Contents The course is divided into two macro-areas: a first part concentrating on the study of the fundamental principles of optics, starting with the characteristics of electromagnetic radiation, the main laws of refraction and reflection, the study of mirrors, lenses and image formation, up to the fundamental principles of wave optics such as interference and diffraction. These concepts are then explored in their main spectroscopic applications (interferometric and dispersive type spectrometers, operation of lasers and the main optical elements). In contrast, the second part of the course focuses on the study of the properties of soft matter, with insights into the dynamics of such systems. The main techniques for the study of soft matter are discussed with a focus on nonreactive dynamical processes in the liquid phase, through the use of light scattering spectroscopy. Rotational and translational degrees of freedom are analyzed, using the formalism of time autocorrelation functions, to obtain information on hydrodynamic and diffusive, and stochastic processes. Finally, the dynamic light scattering experiment using Brillouin spectroscopy and the concepts of acoustic wave propagation and longitudinal elastic modulus are explored, with examples of application in the field of soft matter.
Reference texts Fundamentals of Physics - David Halliday and Robert Resnick
Physical Chemistry - Peter William Atkins, Julio De Paula, James Keeler
Dynamic Light Scattering - with applications to Chemistry, Biology and Physics, Dover Publications INC, Mineola NY - B.B. Berne, R. Pecora
Soft Matter Physics – Masao Doi
Educational objectives The main objective of the teaching is to provide students with the basics of optical and wave physics in order to have a deeper understanding of the operation of the most common spectroscopic instrumentation and to deal with studies of the dynamics of soft matter with special attention to light scattering techniques. In this context, knowledge of the mathematical tool of time correlation functions in the analysis of stochastic processes and the Fourier transform opens up the possibility of moving from the frequency domain to the time domain, and vice versa in order to obtain a complete dynamic picture of the molecular system examined.
Prerequisites Basic elements of physics (vectors and versors) and molecular spectroscopy.
Teaching methods Lectures and laboratory exercises.
Other information Professor e-mail: martina.alunnicardinali@unipg.it
Learning verification modality Oral exam and evaluation of a laboratory relation on a light scattering spectroscopy experience. The laboratory relation must be delivered, together with those of the "Investigation into complex system" module, before the oral exam and will allow the ability to re-elaborate and present the experimental data to be verified. The evaluation of the relation will be mediated with those of the reports of the "Investigation into complex system" module. The oral test will include questions on optical and wave physics and questions relating to the properties of soft matter. Students will have to demonstrate that they have acquired in-depth knowledge of the functioning of the most common spectroscopic instruments and that they know how to describe the dynamics of soft matter. The oral test will last between 30 and 40 minutes.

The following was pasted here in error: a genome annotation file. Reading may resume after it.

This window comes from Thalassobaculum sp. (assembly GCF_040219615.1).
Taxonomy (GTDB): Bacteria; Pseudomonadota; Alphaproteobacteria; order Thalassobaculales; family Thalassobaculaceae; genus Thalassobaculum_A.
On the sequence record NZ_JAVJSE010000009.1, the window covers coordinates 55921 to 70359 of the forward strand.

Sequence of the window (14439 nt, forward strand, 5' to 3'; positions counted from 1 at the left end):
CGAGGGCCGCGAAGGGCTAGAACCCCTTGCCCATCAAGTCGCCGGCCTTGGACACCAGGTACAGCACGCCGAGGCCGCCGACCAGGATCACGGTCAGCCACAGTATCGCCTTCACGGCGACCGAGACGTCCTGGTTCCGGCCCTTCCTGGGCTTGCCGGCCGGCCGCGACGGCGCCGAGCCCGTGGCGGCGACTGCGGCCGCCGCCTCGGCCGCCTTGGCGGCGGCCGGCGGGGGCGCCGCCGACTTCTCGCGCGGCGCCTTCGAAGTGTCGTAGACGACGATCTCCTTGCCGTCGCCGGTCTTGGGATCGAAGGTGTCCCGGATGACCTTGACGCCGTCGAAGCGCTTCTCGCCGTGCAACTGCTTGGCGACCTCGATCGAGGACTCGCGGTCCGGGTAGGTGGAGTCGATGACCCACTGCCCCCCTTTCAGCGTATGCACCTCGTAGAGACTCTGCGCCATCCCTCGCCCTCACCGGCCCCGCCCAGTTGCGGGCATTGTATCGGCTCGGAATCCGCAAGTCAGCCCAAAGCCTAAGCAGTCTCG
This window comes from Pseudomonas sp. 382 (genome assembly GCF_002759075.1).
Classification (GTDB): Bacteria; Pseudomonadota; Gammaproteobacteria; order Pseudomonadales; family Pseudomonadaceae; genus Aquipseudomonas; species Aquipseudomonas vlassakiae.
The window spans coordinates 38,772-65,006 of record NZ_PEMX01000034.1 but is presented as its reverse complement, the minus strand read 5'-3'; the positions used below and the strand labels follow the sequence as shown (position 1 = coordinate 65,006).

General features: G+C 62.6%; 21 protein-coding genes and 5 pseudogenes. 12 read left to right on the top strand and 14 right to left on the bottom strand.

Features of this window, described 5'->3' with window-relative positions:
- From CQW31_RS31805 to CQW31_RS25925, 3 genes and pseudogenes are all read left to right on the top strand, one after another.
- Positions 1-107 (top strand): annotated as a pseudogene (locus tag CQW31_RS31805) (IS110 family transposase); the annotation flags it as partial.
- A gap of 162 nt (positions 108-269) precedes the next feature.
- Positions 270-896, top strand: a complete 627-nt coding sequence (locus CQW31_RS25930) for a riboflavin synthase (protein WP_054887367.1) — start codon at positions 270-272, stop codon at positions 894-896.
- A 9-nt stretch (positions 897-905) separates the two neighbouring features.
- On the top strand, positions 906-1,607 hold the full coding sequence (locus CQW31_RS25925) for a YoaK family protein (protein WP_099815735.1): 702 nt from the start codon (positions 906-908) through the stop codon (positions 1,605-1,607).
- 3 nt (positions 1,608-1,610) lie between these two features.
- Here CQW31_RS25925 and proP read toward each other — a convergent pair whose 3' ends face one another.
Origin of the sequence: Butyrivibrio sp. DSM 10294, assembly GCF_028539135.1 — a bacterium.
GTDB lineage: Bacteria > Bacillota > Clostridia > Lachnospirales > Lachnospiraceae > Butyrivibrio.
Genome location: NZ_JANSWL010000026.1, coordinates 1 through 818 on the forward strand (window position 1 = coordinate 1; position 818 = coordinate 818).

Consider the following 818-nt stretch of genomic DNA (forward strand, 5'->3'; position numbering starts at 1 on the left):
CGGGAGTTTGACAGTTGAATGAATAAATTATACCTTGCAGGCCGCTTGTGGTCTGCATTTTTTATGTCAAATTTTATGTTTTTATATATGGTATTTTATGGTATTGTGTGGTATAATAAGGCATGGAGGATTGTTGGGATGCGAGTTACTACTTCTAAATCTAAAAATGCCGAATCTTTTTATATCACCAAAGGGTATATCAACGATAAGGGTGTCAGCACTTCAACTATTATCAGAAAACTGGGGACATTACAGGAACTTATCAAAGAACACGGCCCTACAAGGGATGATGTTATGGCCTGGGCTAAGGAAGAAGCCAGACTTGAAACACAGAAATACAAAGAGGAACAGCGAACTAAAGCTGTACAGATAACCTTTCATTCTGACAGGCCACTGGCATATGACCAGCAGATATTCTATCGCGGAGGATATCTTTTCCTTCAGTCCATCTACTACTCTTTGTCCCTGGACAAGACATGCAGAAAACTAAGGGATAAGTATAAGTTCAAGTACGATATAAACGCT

Students with disabilities and/or DSA are invited to visit the page dedicated to the tools and measures envisaged and to agree in advance what is necessary with the teacher (https://www.unipg.it/disabilita-e -dsa).
Extended program 1. Optics I. Electromagnetic Radiation: Maxwell's equations and correction of Amperé's law. Generation and propagation of electromagnetic wave. Energy transport and intensity of electromagnetic wave. Electromagnetic spectrum. Propagation of light in vacuum and matter. Reflection and Refraction of light. Total reflection (ATR).
2. Optics II. Polarization of electromagnetic wave (application, polaroid foil). Polarization by reflection. Birefringence. Linear, circular and elliptical polarization. Optical activity and circular dichroism.
3. Mirrors and Lenses. Image formation, geometric optics and wave optics. Hints at plane and spherical mirrors. Thin lenses (application, common optical instruments).
4. Interference and Young's experiment. Spatial and temporal coherence. Interference from thin foils.
5. Diffraction and wave theory. Diffraction through the circular hole. Spatial optical resolution.
6. Practical application in Spectroscopy I. Interferometric Instrumentation: FT-IR and ATR-FTIR Spectroscopy. Principles of IR. Michelson Interferometer. Continuous and Discrete Fourier Transform. Advantages of FT-IR.
7. Practical application in Spectroscopy II. Dispersive Instrumentation: Dispersive Raman Spectroscopy. Laser mechanism of function. Diffraction Gratings. Dispersion and Resolutive Power.

B) Light Scattering and Soft Matter.

1. Soft Matter I. Origin of the term and definition. General characteristics of soft matter: intermolecular interactions, structural organization, dynamics, order parameter and phase transition, polydispersion.
2. Soft Matter II. Techniques for studying soft matter: microscopy, light scattering, X-ray and neutron scattering, rheology, calorimetry, other spectroscopic methods.
3. Dynamic Light Scattering I. History and origins. Time scales of some chemical processes of interest. Autocorrelation functions in time and fluctuations.
4. Dynamic Light Scattering II. Theory of Light Scattering. The light scattering experiment: scattering geometries, characteristics of source, spectrometer and detector. Brillouin light scattering: principles of operation. Acoustic wave and damped harmonic oscillator. Experimental design and combined Raman set-up. Fabry-Perot interferometer. Elastic modules. Applications in the biological field.
Obiettivi Agenda 2030 per lo sviluppo sostenibile Increase knowledge of the physics of soft matter, which often behaves as a complex system.